Record enrollment for Honors College
The University of Southern Mississippi’s Honors College experienced record growth this year due to renewed recruitment efforts and increased quality of the university’s programs.
The freshmen class produced 178 new Honors College students, about 10 percent of the incoming class. This is an increase from last year’s record of 175.
“That’s a pretty big spike from a few years previous,” said David Davies, Dean of the Honors College. Davies said it is a significant increase in numbers from six years ago.
“I applied to Honors College for the small classes and opportunities for things like active learning classes where you get to take trips to other cities as part of the course,” said Will Mueller, a freshman entertainment industry major. “Also, it’s pretty nice getting to stay in Century Park.”
“Honors classes ask a lot from students, so we see more students every year become more focused, involved and excited,” said Ashten Redell, a senior English major and Honors College Ambassador.
To be accepted into the Honors College, incoming students must have a core high school GPA of 3.5 and an ACT score of 27. This fall’s new Honor students have an average GPA of 3.8 and an average ACT score of 30. They will be required to maintain a 3.25 cumulative GPA, take Honors courses and attend a series of lectures to maintain their Honors status.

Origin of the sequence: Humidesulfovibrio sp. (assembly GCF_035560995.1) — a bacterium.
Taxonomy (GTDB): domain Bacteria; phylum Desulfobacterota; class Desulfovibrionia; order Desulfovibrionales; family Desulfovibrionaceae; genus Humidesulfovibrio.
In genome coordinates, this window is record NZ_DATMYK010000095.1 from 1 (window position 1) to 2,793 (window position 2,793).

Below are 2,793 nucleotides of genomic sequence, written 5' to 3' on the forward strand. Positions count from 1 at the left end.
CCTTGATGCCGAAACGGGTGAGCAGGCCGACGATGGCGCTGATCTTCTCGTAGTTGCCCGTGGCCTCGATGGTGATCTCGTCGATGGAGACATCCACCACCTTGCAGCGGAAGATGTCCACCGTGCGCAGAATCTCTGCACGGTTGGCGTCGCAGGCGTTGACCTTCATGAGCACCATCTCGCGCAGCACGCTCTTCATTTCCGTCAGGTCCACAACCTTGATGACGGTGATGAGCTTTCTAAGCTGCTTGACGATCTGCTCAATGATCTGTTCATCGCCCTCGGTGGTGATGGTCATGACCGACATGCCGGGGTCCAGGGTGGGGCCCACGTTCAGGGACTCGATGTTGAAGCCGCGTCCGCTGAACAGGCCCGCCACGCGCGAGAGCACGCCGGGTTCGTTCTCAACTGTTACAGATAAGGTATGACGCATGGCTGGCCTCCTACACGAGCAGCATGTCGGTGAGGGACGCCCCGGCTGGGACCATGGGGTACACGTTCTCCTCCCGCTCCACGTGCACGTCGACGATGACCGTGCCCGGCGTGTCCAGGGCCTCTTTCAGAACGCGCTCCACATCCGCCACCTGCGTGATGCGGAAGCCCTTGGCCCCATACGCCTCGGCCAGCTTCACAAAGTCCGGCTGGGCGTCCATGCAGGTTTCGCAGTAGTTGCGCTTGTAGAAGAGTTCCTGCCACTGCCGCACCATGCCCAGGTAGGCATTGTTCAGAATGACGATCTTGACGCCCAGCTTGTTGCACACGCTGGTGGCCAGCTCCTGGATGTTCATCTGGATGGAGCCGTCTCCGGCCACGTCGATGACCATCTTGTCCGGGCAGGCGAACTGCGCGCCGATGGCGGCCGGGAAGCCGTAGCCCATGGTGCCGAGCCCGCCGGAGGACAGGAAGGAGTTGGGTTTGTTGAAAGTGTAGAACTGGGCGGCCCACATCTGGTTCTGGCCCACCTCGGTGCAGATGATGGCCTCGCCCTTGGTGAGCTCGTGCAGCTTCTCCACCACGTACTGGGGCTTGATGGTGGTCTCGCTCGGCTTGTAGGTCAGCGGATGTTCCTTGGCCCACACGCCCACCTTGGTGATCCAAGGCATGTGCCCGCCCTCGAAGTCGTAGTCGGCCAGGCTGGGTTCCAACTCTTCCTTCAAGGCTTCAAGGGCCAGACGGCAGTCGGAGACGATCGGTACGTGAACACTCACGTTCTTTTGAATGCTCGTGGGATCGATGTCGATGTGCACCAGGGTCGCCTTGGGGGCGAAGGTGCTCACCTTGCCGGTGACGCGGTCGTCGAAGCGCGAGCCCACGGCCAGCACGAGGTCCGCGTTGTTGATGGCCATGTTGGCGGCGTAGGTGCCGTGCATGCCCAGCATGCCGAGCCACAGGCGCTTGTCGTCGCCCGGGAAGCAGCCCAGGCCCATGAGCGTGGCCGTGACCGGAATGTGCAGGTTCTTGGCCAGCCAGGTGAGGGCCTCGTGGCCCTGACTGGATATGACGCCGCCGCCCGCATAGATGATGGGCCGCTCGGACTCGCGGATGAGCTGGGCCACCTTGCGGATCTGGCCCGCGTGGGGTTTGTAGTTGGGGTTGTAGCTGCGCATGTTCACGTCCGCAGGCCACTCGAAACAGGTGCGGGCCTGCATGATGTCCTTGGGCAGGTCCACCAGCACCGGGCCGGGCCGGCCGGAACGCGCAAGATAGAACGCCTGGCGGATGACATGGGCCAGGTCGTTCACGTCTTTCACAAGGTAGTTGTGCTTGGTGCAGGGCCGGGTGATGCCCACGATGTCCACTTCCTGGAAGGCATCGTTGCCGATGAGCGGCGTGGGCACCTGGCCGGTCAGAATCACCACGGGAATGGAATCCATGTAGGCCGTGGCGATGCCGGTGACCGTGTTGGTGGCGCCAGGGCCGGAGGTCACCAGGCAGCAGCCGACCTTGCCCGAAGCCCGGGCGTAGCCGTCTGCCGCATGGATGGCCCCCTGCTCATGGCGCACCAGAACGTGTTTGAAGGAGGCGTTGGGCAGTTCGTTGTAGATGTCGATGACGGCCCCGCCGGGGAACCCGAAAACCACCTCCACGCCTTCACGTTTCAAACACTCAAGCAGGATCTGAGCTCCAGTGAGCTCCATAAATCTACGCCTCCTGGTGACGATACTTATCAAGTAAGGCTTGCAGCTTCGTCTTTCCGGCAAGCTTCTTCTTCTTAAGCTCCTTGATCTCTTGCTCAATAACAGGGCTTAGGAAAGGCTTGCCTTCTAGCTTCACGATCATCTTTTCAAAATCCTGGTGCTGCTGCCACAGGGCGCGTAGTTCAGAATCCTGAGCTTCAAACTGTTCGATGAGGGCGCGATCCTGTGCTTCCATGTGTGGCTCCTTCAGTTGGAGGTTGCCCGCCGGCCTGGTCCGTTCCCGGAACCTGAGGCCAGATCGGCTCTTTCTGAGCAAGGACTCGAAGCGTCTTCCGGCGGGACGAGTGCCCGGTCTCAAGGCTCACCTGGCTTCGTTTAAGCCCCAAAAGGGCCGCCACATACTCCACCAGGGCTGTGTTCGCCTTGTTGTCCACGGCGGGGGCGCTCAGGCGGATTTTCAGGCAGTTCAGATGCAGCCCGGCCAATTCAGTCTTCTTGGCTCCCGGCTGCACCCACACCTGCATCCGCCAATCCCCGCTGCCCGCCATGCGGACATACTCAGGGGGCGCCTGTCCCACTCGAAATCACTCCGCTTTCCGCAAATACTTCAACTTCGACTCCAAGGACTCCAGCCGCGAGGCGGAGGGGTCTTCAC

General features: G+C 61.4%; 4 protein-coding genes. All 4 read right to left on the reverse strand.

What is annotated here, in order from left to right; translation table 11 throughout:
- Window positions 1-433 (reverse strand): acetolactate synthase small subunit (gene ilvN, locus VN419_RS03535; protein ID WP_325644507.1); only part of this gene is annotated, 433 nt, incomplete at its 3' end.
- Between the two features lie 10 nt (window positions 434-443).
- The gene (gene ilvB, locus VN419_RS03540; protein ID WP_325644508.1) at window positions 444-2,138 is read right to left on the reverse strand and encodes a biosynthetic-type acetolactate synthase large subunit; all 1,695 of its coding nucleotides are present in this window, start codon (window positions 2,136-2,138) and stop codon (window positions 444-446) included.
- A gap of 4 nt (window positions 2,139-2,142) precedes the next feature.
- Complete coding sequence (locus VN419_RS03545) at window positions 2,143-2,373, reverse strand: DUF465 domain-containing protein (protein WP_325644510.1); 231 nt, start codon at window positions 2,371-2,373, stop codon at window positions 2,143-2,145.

“I think we tried harder over the last seven or eight years to really push for Honors College growth and enrollment, and that paid off,” Davies said. “Honors College has high quality programs, and the students know that. But more importantly, we have high quality programs all across that campus.”
Sonya Evans, administrative assistant to the dean, attributes much of the Honors College success to Davies.
“He loves students and communicates very well with parents and potential students,” Evans said. Evans said Davies has taken a proactive role in personally going to high schools and local community colleges to recruit for the Honors College.
With more incoming Honors College students, leadership has taken on more responsibilities. “The ambassadors of the College take on a larger number of mentees to help them better integrate into the Honors College,” Redell said.
Despite the steady increase in Honors students, there are currently no plans to increase the requirements to get into the College.
“Something we may consider on down the line,” Davies said. “It’s too soon to know right now.”
For more information about USM’s Honors College, visit www.usm.edu/honors.